In Brooke Hauser’s The New Kids, immigrant teenagers work to graduate high school at International High School in Prospect Heights, Brooklyn, while struggling to live an ordinary life lacking basic necessities, such as a stable home, and even citizenship.
Hauser follows the lives of these students inside and outside of the classroom as she paints a stark image of young immigrant lives. She chronicles the inspirational student who overcomes his traumatic past and receives a full scholarship to college, alongside the many students who don’t graduate high school or make it to college. The students’ financial restraints in the face of the failed DREAM Act play a significant role in how student lives are affected in the book.
Hauser focuses on a few students in the book and follows them from the first day of school all the way to graduation, incorporating significant moments including prom and intimate times at home. Mohamed Bah from Sierra Leone is a charismatic young teen who can’t get his story straight regarding how he arrived in the U.S. He says only that he got lost from his study trip group touring New York City. Yasmeen is a Yemeni Muslim forced to fight for custody of her younger siblings after her parents died during her time at International High. Hauser is invited to Yasmeen’s arranged marriage to her cousin toward the end of the school year and quotes Yasmeen at prom: “Inside of me, I felt like I am nothing, I felt dead—but I was breathing. You will get there, as long as you keep hope alive. Keep it breathing.”
Yasmeen is an example of Hauser’s ability to depict a stereotypical situation or image of a student and then counter it with the student’s own voice and experiences, essentially shattering the stereotype. However, the brief depictions of students that were not the central focus of the book fell into a stereotypical image that was problematic without the students’ experiences. Hauser said she was not concerned about stereotyping because she was reporting what she observed.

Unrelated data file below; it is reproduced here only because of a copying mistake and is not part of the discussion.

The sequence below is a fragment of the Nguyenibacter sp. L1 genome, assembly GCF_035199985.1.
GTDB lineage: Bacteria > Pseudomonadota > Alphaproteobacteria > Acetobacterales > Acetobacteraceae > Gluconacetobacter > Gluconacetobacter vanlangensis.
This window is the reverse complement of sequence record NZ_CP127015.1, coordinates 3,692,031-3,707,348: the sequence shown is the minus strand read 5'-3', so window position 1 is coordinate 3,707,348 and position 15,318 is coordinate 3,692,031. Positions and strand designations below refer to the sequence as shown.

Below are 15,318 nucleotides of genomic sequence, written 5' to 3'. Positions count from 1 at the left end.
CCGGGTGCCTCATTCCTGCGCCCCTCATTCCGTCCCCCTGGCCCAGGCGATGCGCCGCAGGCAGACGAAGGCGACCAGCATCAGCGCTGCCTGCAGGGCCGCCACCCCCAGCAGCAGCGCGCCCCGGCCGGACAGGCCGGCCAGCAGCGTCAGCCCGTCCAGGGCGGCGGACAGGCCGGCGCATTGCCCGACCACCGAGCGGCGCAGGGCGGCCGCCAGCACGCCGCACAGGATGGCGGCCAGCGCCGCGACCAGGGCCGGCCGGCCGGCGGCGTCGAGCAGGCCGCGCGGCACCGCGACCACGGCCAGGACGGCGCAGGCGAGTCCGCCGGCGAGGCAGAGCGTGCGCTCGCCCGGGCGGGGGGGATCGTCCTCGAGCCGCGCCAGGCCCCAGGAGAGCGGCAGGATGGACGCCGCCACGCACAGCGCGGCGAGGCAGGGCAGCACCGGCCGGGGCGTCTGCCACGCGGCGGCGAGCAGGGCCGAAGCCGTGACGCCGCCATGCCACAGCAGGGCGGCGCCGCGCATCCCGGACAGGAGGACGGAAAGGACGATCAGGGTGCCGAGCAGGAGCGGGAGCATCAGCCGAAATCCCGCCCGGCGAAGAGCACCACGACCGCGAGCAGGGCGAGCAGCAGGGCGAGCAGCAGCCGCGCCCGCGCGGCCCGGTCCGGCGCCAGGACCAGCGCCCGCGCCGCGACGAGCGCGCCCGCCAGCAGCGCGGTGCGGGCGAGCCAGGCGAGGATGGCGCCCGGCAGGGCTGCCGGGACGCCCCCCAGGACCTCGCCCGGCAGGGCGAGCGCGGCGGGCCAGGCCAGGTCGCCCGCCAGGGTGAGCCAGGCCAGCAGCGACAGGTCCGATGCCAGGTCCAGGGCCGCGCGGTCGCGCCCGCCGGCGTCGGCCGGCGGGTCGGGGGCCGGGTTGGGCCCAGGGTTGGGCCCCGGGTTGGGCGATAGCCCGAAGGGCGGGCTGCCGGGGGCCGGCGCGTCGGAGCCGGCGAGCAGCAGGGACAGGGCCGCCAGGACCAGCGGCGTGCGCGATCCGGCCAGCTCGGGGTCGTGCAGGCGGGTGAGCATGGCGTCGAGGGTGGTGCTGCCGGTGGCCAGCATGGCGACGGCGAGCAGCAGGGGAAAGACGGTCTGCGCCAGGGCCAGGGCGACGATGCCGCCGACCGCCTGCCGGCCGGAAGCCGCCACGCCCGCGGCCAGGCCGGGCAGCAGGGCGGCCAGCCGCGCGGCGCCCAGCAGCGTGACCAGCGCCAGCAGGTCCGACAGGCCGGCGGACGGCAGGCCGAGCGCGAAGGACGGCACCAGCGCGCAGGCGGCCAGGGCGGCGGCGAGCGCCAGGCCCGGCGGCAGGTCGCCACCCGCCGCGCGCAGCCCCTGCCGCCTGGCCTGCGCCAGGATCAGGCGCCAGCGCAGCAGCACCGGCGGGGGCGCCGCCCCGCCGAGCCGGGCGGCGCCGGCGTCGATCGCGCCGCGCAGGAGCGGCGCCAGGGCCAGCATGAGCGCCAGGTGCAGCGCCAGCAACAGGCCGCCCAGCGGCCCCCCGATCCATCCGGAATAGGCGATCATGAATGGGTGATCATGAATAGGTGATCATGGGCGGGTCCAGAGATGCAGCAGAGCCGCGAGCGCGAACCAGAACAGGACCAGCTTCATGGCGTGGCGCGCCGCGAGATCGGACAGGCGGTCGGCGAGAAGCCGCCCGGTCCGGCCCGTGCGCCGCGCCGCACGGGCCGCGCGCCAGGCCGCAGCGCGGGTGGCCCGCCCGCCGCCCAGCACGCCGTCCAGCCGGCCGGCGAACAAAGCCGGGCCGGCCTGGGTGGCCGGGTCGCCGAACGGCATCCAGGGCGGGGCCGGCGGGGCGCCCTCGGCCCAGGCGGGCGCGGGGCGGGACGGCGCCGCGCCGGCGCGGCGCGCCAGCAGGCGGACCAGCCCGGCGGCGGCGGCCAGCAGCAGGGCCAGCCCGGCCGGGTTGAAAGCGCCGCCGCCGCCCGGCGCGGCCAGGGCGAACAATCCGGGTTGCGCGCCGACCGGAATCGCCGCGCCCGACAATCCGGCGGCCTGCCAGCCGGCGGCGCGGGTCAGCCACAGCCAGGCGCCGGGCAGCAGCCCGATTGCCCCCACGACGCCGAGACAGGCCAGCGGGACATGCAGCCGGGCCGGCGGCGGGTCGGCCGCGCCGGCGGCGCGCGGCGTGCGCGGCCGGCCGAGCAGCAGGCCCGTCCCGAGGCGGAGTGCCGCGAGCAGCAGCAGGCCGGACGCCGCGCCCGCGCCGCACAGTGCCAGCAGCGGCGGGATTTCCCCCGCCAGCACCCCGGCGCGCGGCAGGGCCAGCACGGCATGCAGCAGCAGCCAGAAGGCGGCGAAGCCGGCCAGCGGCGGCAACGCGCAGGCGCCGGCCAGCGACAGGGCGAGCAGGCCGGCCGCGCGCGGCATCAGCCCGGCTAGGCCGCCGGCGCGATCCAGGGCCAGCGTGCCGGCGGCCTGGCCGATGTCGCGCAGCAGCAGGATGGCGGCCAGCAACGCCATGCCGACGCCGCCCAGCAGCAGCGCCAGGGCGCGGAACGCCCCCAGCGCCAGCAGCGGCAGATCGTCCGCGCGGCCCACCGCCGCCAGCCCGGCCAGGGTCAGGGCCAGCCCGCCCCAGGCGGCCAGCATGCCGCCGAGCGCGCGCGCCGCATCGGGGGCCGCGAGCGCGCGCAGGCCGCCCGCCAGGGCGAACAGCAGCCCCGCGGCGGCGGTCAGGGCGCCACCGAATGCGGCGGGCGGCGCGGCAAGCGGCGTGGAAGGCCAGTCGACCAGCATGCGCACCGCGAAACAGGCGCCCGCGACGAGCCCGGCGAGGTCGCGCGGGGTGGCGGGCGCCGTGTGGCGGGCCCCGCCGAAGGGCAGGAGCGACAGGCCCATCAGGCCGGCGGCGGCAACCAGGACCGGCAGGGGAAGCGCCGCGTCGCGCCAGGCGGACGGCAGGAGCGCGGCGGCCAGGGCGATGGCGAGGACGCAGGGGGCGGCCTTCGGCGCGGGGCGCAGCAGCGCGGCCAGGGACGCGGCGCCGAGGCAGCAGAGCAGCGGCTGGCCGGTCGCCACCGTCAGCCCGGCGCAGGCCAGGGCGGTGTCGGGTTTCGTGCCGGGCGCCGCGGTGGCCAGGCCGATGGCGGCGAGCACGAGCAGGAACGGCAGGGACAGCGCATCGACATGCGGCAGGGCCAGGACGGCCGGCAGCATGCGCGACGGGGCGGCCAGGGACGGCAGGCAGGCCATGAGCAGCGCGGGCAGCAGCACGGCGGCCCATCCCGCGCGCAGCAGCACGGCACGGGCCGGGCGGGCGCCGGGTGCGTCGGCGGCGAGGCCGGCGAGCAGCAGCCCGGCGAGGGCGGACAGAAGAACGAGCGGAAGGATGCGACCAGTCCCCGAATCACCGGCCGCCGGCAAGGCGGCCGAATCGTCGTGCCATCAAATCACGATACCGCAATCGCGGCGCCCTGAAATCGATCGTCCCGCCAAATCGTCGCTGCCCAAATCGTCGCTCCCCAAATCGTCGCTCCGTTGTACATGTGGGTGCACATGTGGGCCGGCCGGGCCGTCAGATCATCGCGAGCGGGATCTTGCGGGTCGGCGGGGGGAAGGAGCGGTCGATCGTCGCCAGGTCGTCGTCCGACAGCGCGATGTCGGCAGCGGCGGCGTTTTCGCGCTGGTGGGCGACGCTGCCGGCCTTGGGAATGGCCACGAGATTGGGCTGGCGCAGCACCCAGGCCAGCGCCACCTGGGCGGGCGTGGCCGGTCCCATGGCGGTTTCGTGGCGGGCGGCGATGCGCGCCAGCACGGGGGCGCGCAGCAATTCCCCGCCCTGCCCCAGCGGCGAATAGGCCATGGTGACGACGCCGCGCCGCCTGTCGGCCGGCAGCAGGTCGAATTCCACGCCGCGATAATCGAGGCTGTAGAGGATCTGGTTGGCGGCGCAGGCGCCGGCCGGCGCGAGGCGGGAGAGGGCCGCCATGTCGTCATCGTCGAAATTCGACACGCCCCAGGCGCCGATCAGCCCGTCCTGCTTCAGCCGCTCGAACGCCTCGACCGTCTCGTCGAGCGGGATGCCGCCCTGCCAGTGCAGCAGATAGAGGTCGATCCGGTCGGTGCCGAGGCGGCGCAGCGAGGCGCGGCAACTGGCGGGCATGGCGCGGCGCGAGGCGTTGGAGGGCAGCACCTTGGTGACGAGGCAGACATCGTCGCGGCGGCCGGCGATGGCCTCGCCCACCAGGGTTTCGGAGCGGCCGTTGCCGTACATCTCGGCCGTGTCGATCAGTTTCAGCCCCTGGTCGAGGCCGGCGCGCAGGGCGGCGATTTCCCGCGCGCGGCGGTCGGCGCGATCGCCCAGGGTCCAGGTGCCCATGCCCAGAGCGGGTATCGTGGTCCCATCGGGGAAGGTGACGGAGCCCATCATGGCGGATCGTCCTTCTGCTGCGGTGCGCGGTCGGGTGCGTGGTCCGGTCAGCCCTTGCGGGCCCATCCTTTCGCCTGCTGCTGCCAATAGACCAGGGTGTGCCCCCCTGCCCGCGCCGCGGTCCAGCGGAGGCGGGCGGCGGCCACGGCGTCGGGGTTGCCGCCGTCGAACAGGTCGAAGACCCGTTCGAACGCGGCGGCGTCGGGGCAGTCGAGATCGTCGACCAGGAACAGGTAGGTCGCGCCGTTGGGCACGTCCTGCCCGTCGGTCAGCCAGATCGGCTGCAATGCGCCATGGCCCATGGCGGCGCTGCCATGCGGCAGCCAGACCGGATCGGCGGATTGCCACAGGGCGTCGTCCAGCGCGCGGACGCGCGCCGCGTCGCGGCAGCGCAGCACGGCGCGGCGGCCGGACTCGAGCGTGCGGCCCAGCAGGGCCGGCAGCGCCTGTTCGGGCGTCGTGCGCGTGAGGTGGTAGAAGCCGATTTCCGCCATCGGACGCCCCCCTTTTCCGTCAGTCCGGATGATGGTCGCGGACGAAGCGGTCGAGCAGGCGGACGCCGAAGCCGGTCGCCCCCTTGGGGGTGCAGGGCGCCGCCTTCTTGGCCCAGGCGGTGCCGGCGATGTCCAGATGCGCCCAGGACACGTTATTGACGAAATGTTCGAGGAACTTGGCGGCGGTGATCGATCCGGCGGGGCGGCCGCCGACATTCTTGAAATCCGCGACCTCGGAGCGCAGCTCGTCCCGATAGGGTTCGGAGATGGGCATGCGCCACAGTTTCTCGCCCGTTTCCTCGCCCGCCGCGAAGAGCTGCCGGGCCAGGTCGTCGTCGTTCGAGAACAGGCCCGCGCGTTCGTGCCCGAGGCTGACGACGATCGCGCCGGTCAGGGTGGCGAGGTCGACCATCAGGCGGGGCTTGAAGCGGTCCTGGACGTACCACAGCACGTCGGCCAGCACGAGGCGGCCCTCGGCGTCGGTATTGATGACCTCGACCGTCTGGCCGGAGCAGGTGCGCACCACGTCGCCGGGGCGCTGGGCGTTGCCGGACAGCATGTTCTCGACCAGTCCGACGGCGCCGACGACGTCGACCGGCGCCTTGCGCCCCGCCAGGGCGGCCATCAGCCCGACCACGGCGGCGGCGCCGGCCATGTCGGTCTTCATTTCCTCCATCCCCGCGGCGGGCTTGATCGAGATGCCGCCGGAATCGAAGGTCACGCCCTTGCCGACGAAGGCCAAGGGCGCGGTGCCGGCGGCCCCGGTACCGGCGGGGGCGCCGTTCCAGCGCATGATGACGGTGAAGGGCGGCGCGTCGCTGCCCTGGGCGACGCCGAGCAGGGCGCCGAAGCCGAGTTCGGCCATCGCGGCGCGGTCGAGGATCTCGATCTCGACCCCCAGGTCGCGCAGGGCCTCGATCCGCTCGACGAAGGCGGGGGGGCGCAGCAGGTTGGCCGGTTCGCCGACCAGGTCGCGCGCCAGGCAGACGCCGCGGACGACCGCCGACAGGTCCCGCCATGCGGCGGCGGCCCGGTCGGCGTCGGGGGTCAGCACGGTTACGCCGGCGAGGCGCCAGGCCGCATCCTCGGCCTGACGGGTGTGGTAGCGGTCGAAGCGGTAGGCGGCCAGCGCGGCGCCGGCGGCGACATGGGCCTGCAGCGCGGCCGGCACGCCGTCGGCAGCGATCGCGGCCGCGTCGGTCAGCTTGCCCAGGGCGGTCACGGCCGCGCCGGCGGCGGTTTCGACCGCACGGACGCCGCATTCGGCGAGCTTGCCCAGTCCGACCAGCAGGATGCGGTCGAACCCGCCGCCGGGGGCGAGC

Other student stories included Jessica Tan, a Chinese teen cast off by her father for his second wife and their children. While he visits her throughout the book, he never stays long and Hauser shows how their relationship develops as Tan attends college in Philadelphia, and her father drives her to the campus.
Ngawang’s brief story was arguably the most powerful, depicting the hardships of the immigrant experience through the Tibetan boy who nearly suffocates in a suitcase trying to get to the United States. His story expresses the ongoing struggle of young immigrants in the American education system that started long before they arrived in the U.S.
While the focus of Hauser’s story was the students’ experience, she incorporated the challenges their teachers faced in graduating such a vulnerable group of students and put a face to policy issues affecting these immigrant teens from the impact of the failed DREAM Act to repercussions for students with undocumented status to the difficulties English Language Learners face.
Hauser shared her experience reporting the personal lives of these brave students—she followed them home, in the subway, with their parents and soon students began to know her. “I was just always there. That’s the secret.”